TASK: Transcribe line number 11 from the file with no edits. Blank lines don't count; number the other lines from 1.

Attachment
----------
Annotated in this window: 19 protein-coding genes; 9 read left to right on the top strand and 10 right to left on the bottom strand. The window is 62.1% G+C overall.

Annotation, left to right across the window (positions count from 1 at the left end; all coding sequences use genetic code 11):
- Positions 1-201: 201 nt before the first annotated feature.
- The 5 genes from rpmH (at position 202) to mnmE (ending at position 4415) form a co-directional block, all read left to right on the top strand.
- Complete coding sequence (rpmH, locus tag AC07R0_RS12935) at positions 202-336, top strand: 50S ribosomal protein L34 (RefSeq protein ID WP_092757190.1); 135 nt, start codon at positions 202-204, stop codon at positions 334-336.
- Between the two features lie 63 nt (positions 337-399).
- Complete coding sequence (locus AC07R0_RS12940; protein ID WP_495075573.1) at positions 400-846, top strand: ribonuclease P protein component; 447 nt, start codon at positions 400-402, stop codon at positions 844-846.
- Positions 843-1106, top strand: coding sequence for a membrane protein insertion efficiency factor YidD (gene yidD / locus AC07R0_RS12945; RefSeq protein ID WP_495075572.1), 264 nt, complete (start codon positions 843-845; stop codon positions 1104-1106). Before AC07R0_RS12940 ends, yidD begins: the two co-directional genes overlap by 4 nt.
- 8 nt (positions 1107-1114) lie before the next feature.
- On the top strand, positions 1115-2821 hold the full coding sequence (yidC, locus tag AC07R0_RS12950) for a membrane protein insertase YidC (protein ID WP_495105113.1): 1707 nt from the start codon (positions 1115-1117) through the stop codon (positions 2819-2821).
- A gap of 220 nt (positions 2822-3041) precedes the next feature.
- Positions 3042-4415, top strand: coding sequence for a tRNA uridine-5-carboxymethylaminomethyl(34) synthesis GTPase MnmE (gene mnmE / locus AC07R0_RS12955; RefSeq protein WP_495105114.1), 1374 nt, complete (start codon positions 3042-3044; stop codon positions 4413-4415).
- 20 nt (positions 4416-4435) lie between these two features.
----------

- A gap of 220 nt (positions 2822-3041) precedes the next feature.